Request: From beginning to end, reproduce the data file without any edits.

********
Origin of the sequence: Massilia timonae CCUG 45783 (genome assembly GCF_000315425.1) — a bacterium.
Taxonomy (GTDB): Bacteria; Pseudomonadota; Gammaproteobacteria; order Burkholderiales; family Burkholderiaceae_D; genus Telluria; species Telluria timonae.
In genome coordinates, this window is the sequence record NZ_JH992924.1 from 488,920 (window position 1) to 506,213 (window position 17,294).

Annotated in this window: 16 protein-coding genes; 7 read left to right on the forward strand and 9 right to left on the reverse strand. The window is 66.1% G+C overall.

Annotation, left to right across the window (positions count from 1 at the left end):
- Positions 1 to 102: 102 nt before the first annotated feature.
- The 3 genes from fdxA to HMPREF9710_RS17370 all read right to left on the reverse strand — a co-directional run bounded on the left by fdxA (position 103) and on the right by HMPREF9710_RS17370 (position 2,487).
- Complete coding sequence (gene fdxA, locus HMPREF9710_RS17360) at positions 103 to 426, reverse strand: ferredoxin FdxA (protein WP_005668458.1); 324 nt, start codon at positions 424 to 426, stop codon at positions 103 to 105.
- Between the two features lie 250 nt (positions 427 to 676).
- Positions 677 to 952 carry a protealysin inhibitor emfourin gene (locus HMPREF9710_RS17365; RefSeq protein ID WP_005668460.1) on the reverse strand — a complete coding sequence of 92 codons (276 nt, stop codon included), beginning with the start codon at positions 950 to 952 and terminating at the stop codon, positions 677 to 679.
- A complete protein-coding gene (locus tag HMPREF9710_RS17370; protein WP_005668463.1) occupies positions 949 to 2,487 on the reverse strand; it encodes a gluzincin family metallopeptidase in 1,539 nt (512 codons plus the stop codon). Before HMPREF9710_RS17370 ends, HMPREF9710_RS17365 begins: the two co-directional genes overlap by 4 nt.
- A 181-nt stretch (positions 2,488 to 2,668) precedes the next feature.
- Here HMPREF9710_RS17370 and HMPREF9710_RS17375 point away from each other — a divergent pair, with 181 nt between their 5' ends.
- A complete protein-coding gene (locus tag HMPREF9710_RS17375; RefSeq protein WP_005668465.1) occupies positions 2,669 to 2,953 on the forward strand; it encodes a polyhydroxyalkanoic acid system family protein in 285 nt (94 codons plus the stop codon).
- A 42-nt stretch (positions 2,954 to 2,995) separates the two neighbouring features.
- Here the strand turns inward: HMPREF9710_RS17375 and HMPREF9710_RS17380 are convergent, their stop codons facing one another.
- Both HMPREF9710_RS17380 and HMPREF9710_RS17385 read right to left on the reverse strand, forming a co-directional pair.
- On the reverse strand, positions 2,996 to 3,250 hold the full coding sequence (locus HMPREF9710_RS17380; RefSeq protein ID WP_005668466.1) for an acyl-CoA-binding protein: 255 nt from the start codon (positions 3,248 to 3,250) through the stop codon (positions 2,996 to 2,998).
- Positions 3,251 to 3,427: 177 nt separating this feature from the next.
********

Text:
Origin of the sequence: Massilia timonae CCUG 45783 (genome assembly GCF_000315425.1) — a bacterium.
Taxonomy (GTDB): Bacteria; Pseudomonadota; Gammaproteobacteria; order Burkholderiales; family Burkholderiaceae_D; genus Telluria; species Telluria timonae.
In genome coordinates, this window is the sequence record NZ_JH992924.1 from 488,920 (window position 1) to 506,213 (window position 17,294).

Annotated in this window: 16 protein-coding genes; 7 read left to right on the forward strand and 9 right to left on the reverse strand. The window is 66.1% G+C overall.

Annotation, left to right across the window (positions count from 1 at the left end):
- Positions 1 to 102: 102 nt before the first annotated feature.
- The 3 genes from fdxA to HMPREF9710_RS17370 all read right to left on the reverse strand — a co-directional run bounded on the left by fdxA (position 103) and on the right by HMPREF9710_RS17370 (position 2,487).
- Complete coding sequence (gene fdxA, locus HMPREF9710_RS17360) at positions 103 to 426, reverse strand: ferredoxin FdxA (protein WP_005668458.1); 324 nt, start codon at positions 424 to 426, stop codon at positions 103 to 105.
- Between the two features lie 250 nt (positions 427 to 676).
- Positions 677 to 952 carry a protealysin inhibitor emfourin gene (locus HMPREF9710_RS17365; RefSeq protein ID WP_005668460.1) on the reverse strand — a complete coding sequence of 92 codons (276 nt, stop codon included), beginning with the start codon at positions 950 to 952 and terminating at the stop codon, positions 677 to 679.
- A complete protein-coding gene (locus tag HMPREF9710_RS17370; protein WP_005668463.1) occupies positions 949 to 2,487 on the reverse strand; it encodes a gluzincin family metallopeptidase in 1,539 nt (512 codons plus the stop codon). Before HMPREF9710_RS17370 ends, HMPREF9710_RS17365 begins: the two co-directional genes overlap by 4 nt.
- A 181-nt stretch (positions 2,488 to 2,668) precedes the next feature.
- Here HMPREF9710_RS17370 and HMPREF9710_RS17375 point away from each other — a divergent pair, with 181 nt between their 5' ends.
- A complete protein-coding gene (locus tag HMPREF9710_RS17375; RefSeq protein WP_005668465.1) occupies positions 2,669 to 2,953 on the forward strand; it encodes a polyhydroxyalkanoic acid system family protein in 285 nt (94 codons plus the stop codon).
- A 42-nt stretch (positions 2,954 to 2,995) separates the two neighbouring features.
- Here the strand turns inward: HMPREF9710_RS17375 and HMPREF9710_RS17380 are convergent, their stop codons facing one another.
- Both HMPREF9710_RS17380 and HMPREF9710_RS17385 read right to left on the reverse strand, forming a co-directional pair.
- On the reverse strand, positions 2,996 to 3,250 hold the full coding sequence (locus HMPREF9710_RS17380; RefSeq protein ID WP_005668466.1) for an acyl-CoA-binding protein: 255 nt from the start codon (positions 3,248 to 3,250) through the stop codon (positions 2,996 to 2,998).
- Positions 3,251 to 3,427: 177 nt separating this feature from the next.